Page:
Massacres of the South HTML version

Chapter 4
On the 15th May Cavalier set out from Tarnac at the head of one hundred and
sixty foot-soldiers and fifty horse; he was accompanied by his young brother and
by d'Aygaliers and Lacombe. They all passed the night at Langlade.
The next day they set out for Nimes, and, as had been agreed upon, were met by
Lalande between Saint-Cesaire and Carayrac. Lalande advanced to greet
Cavalier and present the hostages to him. These hostages were M. de La
Duretiere, captain of the Fimarcon regiment, a captain of infantry, several other
officers, and ten dragoons. Cavalier passed them over to his lieutenant, Ravanel,
who was in command of the infantry, and left them in his charge at Saint-Cesaire.
The cavalry accompanied him to within a musket-shot of Nimes, and encamped
upon the heights. Besides this, Cavalier posted sentinels and mounted orderlies
at all the approaches to the camp, and even as far off as the fountain of Diana
and the tennis- court. These precautions taken, he entered the city, accompanied
by his brother, d'Aygaliers, Lacombe, and a body-guard of eighteen cavalry,
commanded by Catinat. Lalande rode on before to announce their arrival to the
marechal, whom he found waiting with MM. de Baville and Sandricourt, in the
garden of the Recollets, dreading every moment to receive word that Cavalier
had refused to come; for he expected great results from this interview. Lalande,
however, reassured him by telling him the young Huguenot was behind.
In a few minutes a great tumult was heard: it was the people hastening to
welcome their hero. Not a Protestant, except paralytic old people and infants in
the cradle, remained indoors; for the Huguenots, who had long looked on
Cavalier as their champion, now considered him their saviour, so that men and
women threw themselves under the feet of his horse in their efforts to kiss the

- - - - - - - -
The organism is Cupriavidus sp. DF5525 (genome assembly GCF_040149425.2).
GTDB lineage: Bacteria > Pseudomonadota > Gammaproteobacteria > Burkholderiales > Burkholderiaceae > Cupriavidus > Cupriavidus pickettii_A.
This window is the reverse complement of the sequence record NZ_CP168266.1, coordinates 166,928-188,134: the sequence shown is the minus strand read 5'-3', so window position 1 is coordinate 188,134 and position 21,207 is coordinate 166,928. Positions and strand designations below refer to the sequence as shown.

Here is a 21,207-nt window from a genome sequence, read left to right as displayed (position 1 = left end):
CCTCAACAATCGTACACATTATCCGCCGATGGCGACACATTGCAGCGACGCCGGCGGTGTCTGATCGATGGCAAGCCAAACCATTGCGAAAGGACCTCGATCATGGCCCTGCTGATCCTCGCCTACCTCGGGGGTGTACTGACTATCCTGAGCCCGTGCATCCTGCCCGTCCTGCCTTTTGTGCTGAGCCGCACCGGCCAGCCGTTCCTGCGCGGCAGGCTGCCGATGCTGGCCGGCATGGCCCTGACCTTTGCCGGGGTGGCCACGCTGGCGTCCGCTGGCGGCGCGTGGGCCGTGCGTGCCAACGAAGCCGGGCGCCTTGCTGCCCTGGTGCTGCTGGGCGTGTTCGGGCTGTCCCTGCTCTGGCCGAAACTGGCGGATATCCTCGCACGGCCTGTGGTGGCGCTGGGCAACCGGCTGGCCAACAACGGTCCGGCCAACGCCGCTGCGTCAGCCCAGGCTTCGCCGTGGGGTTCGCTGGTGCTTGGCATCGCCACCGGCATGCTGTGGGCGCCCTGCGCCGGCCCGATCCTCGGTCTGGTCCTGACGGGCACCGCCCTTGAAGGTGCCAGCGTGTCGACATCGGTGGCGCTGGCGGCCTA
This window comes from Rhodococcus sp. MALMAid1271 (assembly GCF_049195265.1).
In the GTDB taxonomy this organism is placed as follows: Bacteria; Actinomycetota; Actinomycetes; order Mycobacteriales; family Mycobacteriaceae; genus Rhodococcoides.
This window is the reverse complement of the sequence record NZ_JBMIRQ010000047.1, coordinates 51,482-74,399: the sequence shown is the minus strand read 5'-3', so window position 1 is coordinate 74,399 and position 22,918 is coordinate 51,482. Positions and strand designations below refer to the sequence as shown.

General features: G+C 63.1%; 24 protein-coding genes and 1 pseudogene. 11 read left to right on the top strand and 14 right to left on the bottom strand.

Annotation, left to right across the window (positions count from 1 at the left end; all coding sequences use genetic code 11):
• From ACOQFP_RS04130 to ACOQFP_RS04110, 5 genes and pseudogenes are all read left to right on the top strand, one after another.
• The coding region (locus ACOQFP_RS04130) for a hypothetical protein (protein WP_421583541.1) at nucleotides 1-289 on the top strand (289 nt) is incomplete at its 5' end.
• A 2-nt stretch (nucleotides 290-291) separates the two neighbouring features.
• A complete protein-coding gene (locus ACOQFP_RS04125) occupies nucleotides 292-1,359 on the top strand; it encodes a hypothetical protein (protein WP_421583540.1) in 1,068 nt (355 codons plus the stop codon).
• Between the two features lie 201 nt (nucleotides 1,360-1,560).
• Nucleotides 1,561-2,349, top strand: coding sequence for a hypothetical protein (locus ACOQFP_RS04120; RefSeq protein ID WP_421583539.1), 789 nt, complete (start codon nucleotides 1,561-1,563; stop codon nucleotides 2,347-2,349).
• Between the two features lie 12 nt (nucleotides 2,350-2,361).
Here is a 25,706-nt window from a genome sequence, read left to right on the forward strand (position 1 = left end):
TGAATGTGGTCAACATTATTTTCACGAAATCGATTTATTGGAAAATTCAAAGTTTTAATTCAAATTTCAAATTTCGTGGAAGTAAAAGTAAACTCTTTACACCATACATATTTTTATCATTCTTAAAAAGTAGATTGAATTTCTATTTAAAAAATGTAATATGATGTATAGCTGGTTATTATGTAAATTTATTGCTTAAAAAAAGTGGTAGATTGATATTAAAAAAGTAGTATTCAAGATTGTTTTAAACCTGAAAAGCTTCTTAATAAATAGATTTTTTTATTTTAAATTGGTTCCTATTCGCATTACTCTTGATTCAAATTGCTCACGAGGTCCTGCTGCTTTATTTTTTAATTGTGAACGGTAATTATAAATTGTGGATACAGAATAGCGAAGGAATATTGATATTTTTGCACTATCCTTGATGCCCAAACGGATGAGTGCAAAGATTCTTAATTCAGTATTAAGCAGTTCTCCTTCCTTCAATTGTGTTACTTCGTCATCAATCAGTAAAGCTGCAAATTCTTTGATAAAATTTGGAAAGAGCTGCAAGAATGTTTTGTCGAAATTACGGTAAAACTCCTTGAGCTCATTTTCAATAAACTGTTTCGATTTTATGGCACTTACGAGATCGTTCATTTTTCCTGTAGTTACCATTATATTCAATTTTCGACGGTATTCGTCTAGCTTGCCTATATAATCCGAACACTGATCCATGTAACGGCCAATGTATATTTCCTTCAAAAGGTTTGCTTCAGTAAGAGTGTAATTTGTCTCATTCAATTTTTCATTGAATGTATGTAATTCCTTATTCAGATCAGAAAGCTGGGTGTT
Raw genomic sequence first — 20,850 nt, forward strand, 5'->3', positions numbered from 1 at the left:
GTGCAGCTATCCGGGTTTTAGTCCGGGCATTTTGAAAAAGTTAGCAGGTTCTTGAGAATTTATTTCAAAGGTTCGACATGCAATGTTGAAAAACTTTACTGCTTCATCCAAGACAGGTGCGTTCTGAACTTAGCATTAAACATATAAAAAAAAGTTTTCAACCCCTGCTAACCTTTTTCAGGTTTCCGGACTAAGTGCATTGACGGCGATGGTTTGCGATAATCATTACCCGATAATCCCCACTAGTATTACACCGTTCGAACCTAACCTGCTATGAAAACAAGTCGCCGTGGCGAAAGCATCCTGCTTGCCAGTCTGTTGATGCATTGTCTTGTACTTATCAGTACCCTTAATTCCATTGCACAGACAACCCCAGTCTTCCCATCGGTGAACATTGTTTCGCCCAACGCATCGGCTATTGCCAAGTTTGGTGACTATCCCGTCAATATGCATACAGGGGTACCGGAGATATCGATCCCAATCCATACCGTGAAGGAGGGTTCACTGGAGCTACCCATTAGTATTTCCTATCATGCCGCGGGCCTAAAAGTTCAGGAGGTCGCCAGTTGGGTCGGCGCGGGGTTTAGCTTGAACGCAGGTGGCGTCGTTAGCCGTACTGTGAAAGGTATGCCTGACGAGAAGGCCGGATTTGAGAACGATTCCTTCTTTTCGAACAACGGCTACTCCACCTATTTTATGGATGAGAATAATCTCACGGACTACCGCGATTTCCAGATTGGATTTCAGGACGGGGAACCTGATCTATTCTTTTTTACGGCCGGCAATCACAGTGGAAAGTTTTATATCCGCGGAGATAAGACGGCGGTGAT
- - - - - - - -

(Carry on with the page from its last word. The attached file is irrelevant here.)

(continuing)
skirts of his coat. It was more like a victor making his entry into a conquered town
than a rebel chief coming to beg for an amnesty for himself and his adherents. M.
de Villars heard the outcry from the garden of Recollets, and when he learned its
cause his esteem for Cavalier rose higher, for every day since his arrival as
governor had showed him more and more clearly how great was the young
chief's influence. The tumult increased as Cavalier came nearer, and it flashed
through the marechal's mind that instead of giving hostages he should have
claimed them. At this moment Cavalier appeared at the gate, and seeing the
marechal's guard drawn up in line, he caused his own to form a line opposite
them. The memoirs of the time tell us that he was dressed in a coffee-coloured
coat, with a very full white muslin cravat; he wore a cross-belt from which
depended his sword, and on his head a gold-laced hat of black felt. He was
mounted on a magnificent bay horse, the same which he had taken from M. de
La Jonquiere on the bloody day of Vergenne.
The lieutenant of the guard met him at the gate. Cavalier quickly dismounted,
and throwing the bridle of his horse to one of his men, he entered the garden,
and advanced towards the expectant group, which was composed, as we have
said, of Villars, Baville, and Sandricourt. As he drew near, M. de Villars regarded
him with growing astonishment; for he could not believe that in the young man, or